While the added polish suits Allo Darlin’ nicely, some of Europe’s finest moments come on the pace-changers like the subdued and stripped down “Some People Say,” and especially “Tallulah,” recorded solo in a single take with only Morris’ enchanting voice and a simple ukulele riff as she recounts a road trip with said Go-Betweens album in the car’s tape player. It’s a critical lyrical detail, because like the Go-Betweens Morris is originally from Australia. She moved to London in 2005, “to seek my musical fame and fortune – very much following whatever the Go-Betweens did. The Go-Betweens – and maybe the Saints – are the only real indie music tradition we have in Australia. It’s more an AC/DC heavy rock culture, whereas the Go-Betweens have this rather effeminate, anti-macho frontman. Robert Forster’s the only one like that I can think of. He’s inspired so many bands.

“I could have made it any Go-Betweens album,” she explains of her song’s title. “But I also liked that at the time I wrote it I was playing in a band called Tender Trap.” Here’s where her inner pop geek really comes out. Morris shared vocals in Tender Trap with UK DIY pop fixture Amelia Fletcher, best known for the bands Heavenly and Talulah Gosh. “It’s fun trying to confuse people, unless they catch the line about surfing magazines (another Go-Betweens title).” Morris has since amicably split from Tender Trap, whose fourth album is due this summer, once juggling both bands’ schedules became more than she could navigate.

Morris started out in London playing solo with a ukulele or guitar, already using the Allo Darlin’ moniker. Oddly, credit Bruce Springsteen with an assist for expanding this one-woman endeavor into a full-blooded quartet. A local label was assembling a indie pop-flavored Springsteen tribute album, and Morris approached guitarist Paul Rains, who she knew from scenemates Hexicon (and who “was going through quite a Springsteen phase”) to collaborate on a cover of “Atlantic City.” “Mike (Collins) came in and did some percussion on that too. We got on really well, and I discovered how much more fun it was to play in a band – plus I never thought I was that good at the solo thing.” Bassist Bill Botting, who coincidentally also hails from Australia, eventually rounded out the foursome.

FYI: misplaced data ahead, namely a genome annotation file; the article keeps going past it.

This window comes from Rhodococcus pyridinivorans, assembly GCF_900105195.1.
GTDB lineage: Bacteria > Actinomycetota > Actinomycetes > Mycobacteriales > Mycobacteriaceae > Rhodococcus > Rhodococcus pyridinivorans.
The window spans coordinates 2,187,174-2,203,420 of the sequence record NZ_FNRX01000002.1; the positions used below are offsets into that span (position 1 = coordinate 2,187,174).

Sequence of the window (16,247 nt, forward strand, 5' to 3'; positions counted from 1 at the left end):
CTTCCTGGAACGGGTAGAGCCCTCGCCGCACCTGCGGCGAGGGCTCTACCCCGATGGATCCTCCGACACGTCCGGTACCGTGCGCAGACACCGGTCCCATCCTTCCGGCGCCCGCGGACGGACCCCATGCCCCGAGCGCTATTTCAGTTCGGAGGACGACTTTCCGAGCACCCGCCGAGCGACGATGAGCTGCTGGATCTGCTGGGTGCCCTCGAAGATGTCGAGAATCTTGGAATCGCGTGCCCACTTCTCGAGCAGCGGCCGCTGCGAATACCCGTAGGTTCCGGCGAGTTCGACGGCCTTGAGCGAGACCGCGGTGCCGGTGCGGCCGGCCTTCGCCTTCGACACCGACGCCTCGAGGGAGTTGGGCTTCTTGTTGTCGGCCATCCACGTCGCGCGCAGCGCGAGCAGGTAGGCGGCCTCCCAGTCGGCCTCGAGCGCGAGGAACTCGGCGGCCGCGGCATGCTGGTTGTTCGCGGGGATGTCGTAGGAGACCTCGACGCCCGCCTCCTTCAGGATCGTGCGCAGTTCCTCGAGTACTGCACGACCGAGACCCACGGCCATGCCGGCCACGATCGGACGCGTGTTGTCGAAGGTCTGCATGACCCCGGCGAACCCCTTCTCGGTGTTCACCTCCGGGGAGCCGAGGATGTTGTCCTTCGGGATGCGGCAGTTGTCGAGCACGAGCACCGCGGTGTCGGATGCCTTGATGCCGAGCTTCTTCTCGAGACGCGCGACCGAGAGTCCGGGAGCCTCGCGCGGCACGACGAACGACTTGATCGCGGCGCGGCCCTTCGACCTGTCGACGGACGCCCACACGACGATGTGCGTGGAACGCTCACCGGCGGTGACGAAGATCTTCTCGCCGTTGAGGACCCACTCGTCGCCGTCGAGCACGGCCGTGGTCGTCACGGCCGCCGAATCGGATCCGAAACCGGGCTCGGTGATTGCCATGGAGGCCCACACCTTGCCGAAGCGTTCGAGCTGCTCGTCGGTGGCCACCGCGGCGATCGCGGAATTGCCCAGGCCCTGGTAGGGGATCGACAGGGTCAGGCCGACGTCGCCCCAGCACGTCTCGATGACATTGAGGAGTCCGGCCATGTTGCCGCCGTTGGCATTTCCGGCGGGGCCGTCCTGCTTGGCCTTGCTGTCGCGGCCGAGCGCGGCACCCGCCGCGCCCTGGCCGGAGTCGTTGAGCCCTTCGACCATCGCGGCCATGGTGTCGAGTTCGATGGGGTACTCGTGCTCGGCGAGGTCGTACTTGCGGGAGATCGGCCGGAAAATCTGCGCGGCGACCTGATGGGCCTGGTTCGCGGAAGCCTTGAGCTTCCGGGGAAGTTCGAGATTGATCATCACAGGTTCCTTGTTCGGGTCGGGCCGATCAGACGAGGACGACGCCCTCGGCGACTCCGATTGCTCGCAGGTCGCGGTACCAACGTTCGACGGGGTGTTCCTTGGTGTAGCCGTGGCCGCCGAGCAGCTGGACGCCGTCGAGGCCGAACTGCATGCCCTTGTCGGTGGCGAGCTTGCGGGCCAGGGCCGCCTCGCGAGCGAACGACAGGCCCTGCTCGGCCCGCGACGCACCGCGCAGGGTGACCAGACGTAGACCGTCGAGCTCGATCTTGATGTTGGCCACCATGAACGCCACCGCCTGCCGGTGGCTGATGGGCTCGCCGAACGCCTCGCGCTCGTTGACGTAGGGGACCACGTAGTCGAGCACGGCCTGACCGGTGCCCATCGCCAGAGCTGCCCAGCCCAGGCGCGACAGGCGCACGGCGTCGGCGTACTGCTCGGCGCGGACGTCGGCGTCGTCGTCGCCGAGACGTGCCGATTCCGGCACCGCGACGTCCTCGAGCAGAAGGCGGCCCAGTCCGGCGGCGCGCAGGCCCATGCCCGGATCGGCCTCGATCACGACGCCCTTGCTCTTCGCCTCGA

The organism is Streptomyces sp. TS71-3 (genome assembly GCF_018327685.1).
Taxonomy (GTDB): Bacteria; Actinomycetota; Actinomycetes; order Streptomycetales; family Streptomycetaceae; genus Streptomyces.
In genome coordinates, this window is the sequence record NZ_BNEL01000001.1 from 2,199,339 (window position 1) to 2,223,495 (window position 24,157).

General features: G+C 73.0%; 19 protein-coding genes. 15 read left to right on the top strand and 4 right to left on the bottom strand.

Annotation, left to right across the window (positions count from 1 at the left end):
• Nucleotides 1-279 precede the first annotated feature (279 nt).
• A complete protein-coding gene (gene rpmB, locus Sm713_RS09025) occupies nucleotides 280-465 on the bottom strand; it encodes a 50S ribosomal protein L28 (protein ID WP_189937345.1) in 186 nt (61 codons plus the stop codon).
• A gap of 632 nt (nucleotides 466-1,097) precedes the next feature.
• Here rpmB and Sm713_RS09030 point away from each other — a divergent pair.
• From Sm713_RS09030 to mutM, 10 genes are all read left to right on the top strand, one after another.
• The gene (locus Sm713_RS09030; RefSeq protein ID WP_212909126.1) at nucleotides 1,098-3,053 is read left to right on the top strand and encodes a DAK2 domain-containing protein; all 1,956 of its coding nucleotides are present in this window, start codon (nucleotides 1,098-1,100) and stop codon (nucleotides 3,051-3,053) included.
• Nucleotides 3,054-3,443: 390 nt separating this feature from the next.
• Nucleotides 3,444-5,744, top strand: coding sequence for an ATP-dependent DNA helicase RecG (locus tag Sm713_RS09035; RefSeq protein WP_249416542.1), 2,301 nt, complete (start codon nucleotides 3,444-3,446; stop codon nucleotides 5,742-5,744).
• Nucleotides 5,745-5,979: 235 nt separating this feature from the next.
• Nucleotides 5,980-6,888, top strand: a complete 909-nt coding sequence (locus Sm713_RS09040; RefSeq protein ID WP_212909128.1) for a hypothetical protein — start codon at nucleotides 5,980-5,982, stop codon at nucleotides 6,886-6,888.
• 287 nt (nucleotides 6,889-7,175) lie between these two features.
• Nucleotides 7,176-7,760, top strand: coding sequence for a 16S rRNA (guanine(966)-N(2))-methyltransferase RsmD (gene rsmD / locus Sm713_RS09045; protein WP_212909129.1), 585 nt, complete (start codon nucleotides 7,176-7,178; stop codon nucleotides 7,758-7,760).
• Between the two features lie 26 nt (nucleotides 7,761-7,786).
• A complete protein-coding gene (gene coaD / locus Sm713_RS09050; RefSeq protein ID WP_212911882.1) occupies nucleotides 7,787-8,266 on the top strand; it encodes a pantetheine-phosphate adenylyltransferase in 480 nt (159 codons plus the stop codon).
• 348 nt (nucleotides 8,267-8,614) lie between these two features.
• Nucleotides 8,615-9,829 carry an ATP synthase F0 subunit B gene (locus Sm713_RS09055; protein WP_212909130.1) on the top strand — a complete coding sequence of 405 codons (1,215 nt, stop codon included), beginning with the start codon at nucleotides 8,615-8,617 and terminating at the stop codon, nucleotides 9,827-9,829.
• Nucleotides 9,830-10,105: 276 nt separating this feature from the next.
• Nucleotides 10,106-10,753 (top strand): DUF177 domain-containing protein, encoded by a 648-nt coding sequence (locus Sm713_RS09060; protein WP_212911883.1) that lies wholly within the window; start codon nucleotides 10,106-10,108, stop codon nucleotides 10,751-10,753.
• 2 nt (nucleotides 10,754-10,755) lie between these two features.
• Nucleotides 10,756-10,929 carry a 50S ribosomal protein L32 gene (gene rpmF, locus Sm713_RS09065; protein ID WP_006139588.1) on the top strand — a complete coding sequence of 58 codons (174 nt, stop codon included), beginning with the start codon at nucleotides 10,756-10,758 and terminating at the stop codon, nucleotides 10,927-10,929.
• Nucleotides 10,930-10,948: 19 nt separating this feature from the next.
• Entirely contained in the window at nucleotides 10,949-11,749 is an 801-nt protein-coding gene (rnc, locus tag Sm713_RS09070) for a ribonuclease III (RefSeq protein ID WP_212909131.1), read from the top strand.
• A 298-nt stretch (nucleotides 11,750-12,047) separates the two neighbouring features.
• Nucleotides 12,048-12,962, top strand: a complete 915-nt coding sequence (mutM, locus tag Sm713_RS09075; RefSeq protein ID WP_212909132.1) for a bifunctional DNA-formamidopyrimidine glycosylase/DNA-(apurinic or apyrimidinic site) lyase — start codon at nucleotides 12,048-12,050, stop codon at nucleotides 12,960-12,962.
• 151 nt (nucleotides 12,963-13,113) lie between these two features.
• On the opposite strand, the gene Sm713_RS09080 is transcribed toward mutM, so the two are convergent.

Despite their jangly sound, unassuming demeanor and sensitive lyrics, don’t count Allo Darlin’ among those who embrace the “twee” label. “I think very few bands are happy to describe themselves as twee,” Morris politely objects. “In the UK it’s a bit of a pejorative. We always talk about DIY pop, or noisy punk bands as well, it’s the doing it yourself, more the attitude than the type of music that brings people together.”

A bit of back and forth on kindred spirits abruptly lands on Sheffield trio Standard Fare – “They’re probably the band we’ve played with the most,” Morris enthuses. “Emma (Kupa) and I have a fantasy band of our own called Stevie Nicks that I really hope we make something of someday. Our idea is that all its songs should be less than two minutes long, short and sweet with no middle eights.”

Given some lucky breaks in exposure I could also envision Europe appealing to Cranberries fans, a notion that Morris finds somewhat disarming. “I used to love them when I was a kid,” she allows. “I think our songs are quite different, but people often connect to the voice and what it reminds them of. I’d first think of the Sundays, who I also really loved” – a comparison that’s clearest in the pastoral lilt of “The Letter,” although Harriet Wheeler never namedropped the Silver Jews.

Of course in Morris’ case we’re talking about a different accent, but until I read her bio I assumed she was Scottish. Mission accomplished. “I can never really tell an accent in singing,” she confesses. “I think you can hear mine more on this album – I was very conscious when I first moved to the UK of not sounding like Neighbours (the long-running TV soap opera that’s wildly popular in England and that introduced Kylie Minogue and Natalie Imbruglia to the world). I was 22 when I moved, and I made an effort not to go up at the end of my sentences like most Australians do. But as I get older and more comfortable I think I’m letting it slip back in.”

Sometimes comfort can be the enemy of quality art. Not in this case.